Atheist presses for hunt down of soldier responsible for 'God and Country' poster

by Vanessa Garcia Rodriguez, |
Controversy erupted last week for the phrase "On mission for God and country" in this Arizona recruitment poster. |

PHOENIX (Christian Examiner) -- The Military Religious Freedom Foundation, a small but virulent anti-Christian group based in Albuquerque, New Mexico, accused some Arizona Army recruiters of "attempting to raise an army for a 'Holy War'" last Friday on Facebook, and pressed for a hunt down of the military member responsible for designing a poster using the phrase "God and Country."

The controversy began last week when Mikey Weinstein, a former Air Force officer and founder of the MRFF, verbally blasted a sidewalk sign featuring a unifrom with the Special Forces, Airborne and Ranger shoulder tabs with the words "On Mission for God and Country." The sign was displayed in front of a Phoenix recruitment center.

In addition to calling the poster "military stupidity" on Facebook, Weinstein wrote in a  blog post for the Daily Kos last Thursday that it was a "stunning, unconstitutional disgrace."

According to the publication, the recruiting advertisement was removed immediately upon being brought to the Army Recruiting Command's attention Friday morning. It is unclear how long it was on display, but Fox News reported it may have been since October.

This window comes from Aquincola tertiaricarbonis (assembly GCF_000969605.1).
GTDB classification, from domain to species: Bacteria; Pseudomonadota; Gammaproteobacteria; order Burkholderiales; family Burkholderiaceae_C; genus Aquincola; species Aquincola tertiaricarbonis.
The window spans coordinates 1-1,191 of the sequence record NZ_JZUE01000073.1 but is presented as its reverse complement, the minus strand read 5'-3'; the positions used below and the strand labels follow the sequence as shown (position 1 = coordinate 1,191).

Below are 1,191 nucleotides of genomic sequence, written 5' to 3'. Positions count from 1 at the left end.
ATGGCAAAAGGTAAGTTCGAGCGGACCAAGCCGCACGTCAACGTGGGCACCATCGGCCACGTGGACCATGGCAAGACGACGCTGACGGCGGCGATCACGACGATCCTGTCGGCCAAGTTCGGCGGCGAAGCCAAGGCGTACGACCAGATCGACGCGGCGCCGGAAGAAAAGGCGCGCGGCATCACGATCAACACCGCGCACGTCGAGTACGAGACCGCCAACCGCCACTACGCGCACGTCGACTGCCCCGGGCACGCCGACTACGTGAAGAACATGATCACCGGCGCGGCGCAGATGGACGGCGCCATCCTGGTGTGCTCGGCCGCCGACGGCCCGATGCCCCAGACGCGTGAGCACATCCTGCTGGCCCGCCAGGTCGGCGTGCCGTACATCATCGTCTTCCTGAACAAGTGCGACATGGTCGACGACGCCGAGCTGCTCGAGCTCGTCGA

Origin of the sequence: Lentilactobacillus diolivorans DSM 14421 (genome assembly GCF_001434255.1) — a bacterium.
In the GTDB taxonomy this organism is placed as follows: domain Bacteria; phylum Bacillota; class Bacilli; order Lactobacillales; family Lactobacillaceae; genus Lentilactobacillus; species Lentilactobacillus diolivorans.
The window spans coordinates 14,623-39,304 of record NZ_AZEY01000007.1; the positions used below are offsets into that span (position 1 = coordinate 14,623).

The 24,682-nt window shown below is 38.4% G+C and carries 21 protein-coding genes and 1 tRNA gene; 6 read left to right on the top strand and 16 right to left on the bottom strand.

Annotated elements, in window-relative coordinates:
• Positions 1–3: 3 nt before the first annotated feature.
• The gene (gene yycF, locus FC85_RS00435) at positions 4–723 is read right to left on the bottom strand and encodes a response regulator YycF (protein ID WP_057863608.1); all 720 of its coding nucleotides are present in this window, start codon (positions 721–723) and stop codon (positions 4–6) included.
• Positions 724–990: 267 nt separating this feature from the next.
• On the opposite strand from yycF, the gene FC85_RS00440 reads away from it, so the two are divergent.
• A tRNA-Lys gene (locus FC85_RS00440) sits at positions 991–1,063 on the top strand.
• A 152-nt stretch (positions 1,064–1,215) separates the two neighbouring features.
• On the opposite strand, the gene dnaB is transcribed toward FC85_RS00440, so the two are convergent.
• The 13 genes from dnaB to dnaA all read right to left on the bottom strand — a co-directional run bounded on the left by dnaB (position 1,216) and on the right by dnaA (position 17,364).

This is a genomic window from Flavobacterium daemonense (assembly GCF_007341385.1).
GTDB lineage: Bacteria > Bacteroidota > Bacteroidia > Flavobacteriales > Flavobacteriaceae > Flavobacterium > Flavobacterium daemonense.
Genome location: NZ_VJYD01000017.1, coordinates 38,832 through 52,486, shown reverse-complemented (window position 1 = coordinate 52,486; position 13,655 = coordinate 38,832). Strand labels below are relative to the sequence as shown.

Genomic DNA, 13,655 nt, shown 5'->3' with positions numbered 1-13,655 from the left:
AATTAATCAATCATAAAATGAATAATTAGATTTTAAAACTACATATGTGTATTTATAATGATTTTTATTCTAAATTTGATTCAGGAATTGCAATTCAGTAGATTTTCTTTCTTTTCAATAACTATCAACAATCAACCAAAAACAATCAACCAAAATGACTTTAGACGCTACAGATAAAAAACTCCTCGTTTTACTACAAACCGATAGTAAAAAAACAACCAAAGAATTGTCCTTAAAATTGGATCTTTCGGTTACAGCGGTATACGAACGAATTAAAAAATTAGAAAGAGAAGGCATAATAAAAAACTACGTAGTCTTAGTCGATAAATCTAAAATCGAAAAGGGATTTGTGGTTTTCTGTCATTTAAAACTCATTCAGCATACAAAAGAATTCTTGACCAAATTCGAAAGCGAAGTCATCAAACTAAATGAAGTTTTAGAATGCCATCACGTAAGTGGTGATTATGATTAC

"Had the process been followed, the copy shown would not have been approved," Brian Lepley, a spokesman for the ARC told The Blaze. He noted there are guidelines and 47 pre-written taglines provided for local recruiters to customize their materials. The text on the poster was not among those drafted and pre-approved for use.

Despite the sign's removal, Weinstein says those who created it must be disciplined.

"Whoever, in any way, shape or form, allowed that poster to be designed, prepared and displayed, those individuals should be aggressively investigated and very visibly punished," Weinstein told the Army Times following the removal.

But the notion that the sign's verbiage was a point of attack from the MRFF has many conservatives concerned.

"[Saying that] 'On a mission for both God and Country,' is unconstitutional is an outright lie.There is absolutely nothing unconstitutional about it," said Terresa Monroe-Hamilton a writer for the Right Wing News.

"The saying has been around forever, and during battle, the military has always turned to God for comfort and for guidance," she continued. "Now, the American military leadership and Obama's administration have turned from God in a stark manner and God is likely to do the same in return. ... May God have mercy on our country."